Note: The title of this post sounds dangerously like that of an academic paper. However, it is far from it. I have not researched the literature on this topic and am only using anecdotal evidence based on my own observations. The night after I wrote it, I learned about the book “Vinyl Age” by Max Brzenzinski (2020), in which he apparently talks about issues of prestige and conspicuous consumption in vinyl-related accounts on social media. I am anxious to read his book but have not done so at this time.
I remember when the “It’s not a hobby, it’s a lifestyle” meme circulated a few years back. The surface implication in the difference between the two is that a hobby is something that you do in your spare time, whereas a lifestyle is something much more serious – it motivates you and is present in the various arenas of your life. What is not evident in the meme is the fact that “lifestyle” is a valid social and psychological phenomenon that carries some poignant implications about how we shape our identities in consumer-driven societies.
Record Collecting and Social Status
There have been record collectors nearly as long as there have been records. They existed in the era of the 78-rpm record and have continued ever since. What has changed a great deal over the last fifteen years or so is the stereotype of a record collector. In his 2000 documentary, “Vinyl,” Alan Zweig interviewed people who fit the older stereotype of socially dysfunctional introverts. Most of them appeared to have some level of obsessive-compulsive disorder. One of the most memorable interviews was with a man whose house looked like that of a hoarder, with records in every available space – including the floor. These folks were aware that society perceived them as social misfits, and many of them thought that they had a “problem.” But shortly after Zweig released his documentary, things began to change. Vinyl records became increasingly fetishized – they took on meaning above and beyond their physical properties. No longer “just” a means of listening to music, records became prestige items used to advance status in acts of both conspicuous consumption and status emulation. This is when, aided by social media, record collecting began to lose the stigma of nerdiness and was transformed into a socially-acceptable and even desirable “lifestyle.”
The first question is how this transformation took place, and I think it had a lot to do with social media. It’s no coincidence that the vinyl revival coincided with the rise of social media’s popularity. First let’s examine the point that, for those who used social media and subscribed to vinyl or music-related feeds or groups, record collecting became a social activity. This was a massive transformation when you think about it. The older stereotype of record collectors being somewhat asocial was not without some truth, in my opinion. If you’re going to listen to music intently, on records that you play in your home, you’re not going to talk over it. I do remember the days when friends would visit each other’s houses and listen to records, but most deep music listening at home was, even then, a solitary activity by default. Now bring social media into the picture, and music fans have the opportunity to communicate with each other any time of the day or night. There’s a real social camaraderie that develops in these forums, as any study of online communities can tell you. So, in essence, social media provided the best of both worlds for serious record collectors. They could listen to music at home and drop in on social media at any time to discuss it. Moreover, they could discuss the activity of record collecting and all its facets and, in the process of learning that there were others like them, overcome the idea that they were social misfits.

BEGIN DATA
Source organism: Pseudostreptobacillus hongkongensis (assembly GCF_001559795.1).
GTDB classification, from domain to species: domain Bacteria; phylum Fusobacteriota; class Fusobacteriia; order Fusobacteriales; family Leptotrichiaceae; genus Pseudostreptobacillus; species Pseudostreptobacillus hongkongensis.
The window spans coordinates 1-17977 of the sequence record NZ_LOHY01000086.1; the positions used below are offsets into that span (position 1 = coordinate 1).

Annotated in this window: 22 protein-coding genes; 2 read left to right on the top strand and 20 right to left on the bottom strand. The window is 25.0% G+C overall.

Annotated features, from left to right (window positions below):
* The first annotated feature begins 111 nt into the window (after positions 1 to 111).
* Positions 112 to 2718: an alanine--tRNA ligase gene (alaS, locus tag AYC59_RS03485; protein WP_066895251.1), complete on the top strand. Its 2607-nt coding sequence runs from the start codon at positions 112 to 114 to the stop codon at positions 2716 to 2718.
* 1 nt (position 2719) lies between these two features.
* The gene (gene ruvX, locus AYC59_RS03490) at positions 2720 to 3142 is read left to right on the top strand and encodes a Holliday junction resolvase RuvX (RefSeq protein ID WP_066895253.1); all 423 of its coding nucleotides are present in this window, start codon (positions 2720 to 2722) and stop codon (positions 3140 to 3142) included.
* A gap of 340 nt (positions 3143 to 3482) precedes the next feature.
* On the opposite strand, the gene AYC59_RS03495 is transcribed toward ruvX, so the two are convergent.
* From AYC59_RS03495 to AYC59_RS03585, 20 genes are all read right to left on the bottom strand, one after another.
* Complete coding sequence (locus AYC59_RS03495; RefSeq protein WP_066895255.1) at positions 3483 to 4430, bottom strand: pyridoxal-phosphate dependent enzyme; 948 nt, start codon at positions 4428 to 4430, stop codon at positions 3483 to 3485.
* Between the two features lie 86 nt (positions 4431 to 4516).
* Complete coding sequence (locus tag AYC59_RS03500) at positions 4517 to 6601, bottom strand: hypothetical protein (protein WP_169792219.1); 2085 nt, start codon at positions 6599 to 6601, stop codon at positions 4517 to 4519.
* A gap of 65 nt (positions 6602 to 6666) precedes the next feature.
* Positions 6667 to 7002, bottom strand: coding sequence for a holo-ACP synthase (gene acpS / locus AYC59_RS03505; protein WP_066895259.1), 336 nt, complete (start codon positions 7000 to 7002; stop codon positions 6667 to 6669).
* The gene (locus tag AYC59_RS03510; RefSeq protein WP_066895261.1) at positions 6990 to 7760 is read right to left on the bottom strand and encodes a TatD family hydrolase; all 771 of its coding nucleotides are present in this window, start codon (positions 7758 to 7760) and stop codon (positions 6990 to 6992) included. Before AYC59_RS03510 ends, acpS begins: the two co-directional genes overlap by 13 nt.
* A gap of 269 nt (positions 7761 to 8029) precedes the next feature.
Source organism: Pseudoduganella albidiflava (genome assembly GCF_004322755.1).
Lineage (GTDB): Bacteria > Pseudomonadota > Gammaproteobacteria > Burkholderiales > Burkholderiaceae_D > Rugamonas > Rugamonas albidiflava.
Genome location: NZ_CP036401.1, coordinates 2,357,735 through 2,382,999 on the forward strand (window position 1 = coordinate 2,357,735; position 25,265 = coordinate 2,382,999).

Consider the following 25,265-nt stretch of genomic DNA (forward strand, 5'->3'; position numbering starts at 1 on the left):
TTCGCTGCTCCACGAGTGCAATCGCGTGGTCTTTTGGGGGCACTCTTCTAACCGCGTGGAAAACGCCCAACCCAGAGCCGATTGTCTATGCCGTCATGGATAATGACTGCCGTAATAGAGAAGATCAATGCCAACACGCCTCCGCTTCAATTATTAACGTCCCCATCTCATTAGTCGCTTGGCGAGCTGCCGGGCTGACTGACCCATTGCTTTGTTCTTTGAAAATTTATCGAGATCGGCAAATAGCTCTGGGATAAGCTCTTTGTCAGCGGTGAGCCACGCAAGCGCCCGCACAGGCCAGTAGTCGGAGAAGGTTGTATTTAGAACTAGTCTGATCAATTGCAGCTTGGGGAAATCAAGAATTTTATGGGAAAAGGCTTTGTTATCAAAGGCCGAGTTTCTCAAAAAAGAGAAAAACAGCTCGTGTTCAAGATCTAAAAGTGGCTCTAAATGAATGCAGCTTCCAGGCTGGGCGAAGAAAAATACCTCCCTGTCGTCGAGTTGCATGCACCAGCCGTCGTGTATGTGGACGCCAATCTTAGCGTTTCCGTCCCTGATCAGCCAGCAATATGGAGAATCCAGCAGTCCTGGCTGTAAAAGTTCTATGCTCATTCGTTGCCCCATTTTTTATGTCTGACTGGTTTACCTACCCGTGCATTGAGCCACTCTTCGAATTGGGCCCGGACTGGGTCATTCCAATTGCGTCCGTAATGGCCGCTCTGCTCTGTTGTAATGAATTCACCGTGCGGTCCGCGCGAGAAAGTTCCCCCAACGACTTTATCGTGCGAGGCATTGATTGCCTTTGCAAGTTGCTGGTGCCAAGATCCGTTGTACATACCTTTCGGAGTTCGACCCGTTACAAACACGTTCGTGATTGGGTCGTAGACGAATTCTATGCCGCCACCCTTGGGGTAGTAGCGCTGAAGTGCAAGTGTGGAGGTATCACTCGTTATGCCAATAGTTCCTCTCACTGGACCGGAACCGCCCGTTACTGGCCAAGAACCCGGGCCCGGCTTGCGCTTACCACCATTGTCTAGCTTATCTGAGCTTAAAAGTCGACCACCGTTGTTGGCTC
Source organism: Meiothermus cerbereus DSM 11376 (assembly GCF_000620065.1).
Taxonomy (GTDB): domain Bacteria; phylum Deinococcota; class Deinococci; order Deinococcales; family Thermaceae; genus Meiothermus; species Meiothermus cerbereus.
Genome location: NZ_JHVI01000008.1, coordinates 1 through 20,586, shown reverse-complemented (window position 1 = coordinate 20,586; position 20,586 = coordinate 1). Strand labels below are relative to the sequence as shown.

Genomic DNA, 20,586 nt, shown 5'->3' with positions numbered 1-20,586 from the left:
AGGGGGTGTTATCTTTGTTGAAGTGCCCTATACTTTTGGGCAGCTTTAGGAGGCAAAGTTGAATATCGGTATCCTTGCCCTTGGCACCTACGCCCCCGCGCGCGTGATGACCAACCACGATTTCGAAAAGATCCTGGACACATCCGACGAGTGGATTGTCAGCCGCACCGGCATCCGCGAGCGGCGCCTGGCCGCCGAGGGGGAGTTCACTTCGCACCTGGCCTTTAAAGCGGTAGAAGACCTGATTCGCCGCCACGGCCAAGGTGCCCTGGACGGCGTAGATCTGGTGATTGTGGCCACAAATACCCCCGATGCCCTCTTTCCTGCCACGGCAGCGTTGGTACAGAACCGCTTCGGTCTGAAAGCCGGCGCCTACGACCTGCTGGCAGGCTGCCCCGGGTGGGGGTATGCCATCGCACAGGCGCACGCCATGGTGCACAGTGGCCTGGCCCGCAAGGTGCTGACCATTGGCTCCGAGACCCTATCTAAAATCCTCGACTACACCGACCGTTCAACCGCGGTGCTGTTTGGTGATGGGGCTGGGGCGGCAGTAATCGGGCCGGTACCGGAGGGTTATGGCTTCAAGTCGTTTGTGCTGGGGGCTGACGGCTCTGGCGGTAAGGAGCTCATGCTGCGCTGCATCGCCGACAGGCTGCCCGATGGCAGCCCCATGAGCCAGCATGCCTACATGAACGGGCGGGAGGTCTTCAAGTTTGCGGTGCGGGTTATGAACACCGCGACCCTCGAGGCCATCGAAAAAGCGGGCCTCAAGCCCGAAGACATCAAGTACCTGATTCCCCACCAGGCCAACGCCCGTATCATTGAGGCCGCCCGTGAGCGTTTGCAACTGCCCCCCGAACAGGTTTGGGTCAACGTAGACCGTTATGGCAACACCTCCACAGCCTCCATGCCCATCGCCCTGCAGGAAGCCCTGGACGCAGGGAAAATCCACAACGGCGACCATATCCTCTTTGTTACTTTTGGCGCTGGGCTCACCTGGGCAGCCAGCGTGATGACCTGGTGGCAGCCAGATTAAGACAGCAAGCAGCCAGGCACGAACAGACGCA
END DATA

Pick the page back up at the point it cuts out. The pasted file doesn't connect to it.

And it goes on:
Another way that social media changed record collecting is that it brought collectors prestige. In the social sciences, prestige – social renown or admiration – is one of the components of social status, together with wealth and power. In a large, consumer-oriented society like the United States and many other capitalist, industrialized countries, one’s social status largely depends on wealth because it can buy prestige and power, but the reverse isn’t always the case – one cannot always use their prestige to gain wealth and power, and one cannot always use their power to gain wealth and prestige. Therefore, when we present ourselves to society we tend to reveal only the aspects that bring us status, and that is very often wealth – whether feigned or real. In other words, we show off the nice car rather than the crummy apartment because the nice car implies wealth and that brings prestige. This process is called “conspicuous consumption” – the use of consumer goods to reveal one’s social status. But what if you do not have wealth but you still want to gain social status? You can focus on prestige and/or power, but you might also engage in what social scientists call “status emulation.” One method is to use credit to buy items that boost your prestige, even though you must go into debt to do so and the identity that is communicated to the outside world is at least partly a fabrication.